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Greta Thunberg organized a school climate strike movement at the age of 15, and has since risen to fame as a leading figure of the global climate movement. (Credit: Raph_PH, Wikimedia Commons)

A group of climate activists from all over the world are expected to travel to Switzerland in the coming days to deliver a “cease and desist” letter to oil and gas CEOs attending the annual meeting of the World Economic Forum in Davos.

The open letter — penned by influential climate activists Greta Thunberg from Sweden, Vanessa Nakate from Uganda, Helena Gualinga from Ecuador and Luisa Neubauer from Germany — demands that CEOs halt all new oil, gas and coal projects, and “stop blocking the clean energy transition we all so urgently need.” 

Every January, business and world leaders gather at the Swiss Alpine resort to discuss the most pressing issues in the world and ostensibly find solutions through speeches, panels and networking. This is the first time since the pandemic that the event is being held in its traditional time slot. According to the World Economic Forum’s website, the heads of its 1,000 partner companies are invited to the four-day event, which some have criticized as a gathering of out-of-touch global elite.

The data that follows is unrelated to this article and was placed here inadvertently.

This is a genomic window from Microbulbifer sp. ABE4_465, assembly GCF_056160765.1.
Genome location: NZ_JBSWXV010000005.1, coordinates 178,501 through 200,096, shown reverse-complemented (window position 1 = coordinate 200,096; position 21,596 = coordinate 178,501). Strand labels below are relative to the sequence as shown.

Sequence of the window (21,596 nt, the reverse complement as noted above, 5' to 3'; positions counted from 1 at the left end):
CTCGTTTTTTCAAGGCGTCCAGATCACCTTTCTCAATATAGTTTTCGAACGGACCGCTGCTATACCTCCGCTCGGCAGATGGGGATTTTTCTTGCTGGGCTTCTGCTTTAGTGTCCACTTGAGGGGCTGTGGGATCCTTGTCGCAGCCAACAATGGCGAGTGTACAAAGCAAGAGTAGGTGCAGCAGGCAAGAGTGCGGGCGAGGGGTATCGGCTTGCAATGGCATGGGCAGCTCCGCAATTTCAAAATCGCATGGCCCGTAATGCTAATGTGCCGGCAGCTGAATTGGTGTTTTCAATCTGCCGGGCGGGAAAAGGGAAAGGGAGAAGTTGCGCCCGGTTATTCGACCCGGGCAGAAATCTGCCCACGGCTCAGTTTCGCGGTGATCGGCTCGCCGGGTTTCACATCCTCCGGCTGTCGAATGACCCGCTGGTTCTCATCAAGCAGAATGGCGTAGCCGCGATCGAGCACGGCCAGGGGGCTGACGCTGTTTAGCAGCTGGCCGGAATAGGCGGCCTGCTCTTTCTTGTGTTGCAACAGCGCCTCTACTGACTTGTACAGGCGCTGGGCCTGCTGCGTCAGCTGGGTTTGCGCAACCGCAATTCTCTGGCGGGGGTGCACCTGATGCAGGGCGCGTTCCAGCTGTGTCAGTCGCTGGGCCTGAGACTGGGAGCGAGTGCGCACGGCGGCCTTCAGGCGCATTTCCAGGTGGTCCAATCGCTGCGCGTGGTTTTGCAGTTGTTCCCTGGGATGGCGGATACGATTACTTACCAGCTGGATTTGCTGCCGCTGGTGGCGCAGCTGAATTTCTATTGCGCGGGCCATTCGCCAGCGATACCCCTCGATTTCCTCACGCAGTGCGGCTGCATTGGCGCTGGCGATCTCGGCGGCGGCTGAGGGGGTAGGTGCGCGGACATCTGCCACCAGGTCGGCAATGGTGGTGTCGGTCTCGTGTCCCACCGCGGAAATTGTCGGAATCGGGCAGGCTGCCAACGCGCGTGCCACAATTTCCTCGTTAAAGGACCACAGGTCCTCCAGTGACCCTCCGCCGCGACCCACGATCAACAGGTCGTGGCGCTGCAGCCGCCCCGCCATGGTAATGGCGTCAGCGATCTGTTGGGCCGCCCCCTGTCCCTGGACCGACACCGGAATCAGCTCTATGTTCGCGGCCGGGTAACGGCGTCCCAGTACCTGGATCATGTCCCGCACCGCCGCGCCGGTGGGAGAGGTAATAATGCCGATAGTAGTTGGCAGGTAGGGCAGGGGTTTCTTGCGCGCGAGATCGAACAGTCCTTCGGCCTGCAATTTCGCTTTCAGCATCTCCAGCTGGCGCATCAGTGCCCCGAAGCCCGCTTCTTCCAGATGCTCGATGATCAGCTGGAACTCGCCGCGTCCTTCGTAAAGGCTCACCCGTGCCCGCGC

Due to the number of oil and gas business leaders that will be in attendance — such as Chevron CEO Mike Wirth and BP chief executive Bernard Looney — activists worry the CEOs will try to use greenwashing tactics and inflated net-zero commitments to deceive politicians into backing their personal agendas.

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In the European Union, the commitment to cut greenhouse gas emissions has largely been hindered by the energy crisis, which has caused a greater reliance on fossil fuels to replace Russian gas.

The theme of this year’s conference is “Cooperation in a Fragmented World,” in reference to the geopolitical tensions caused by Russia’s war in Ukraine. Discussions on the climate crisis will be a big laundry list item for attendees, as well as discussions on the food crisis, inflation, technology for innovation, social vulnerabilities and geopolitical risks.

In their “cease and desist” letter, Thunberg, Nakate, Gualinga and Neubauer warn corporate executives that if they fail to halt new fossil fuel projects, “citizens around the world will consider taking any and all legal action to hold you accountable. And we will keep protesting in the streets in huge numbers.”

Protesters have already arrived on the scene in Davos to stand against Big Oil, as reported by Reuters. And to date, the letter has been signed by approximately 693,000 people.

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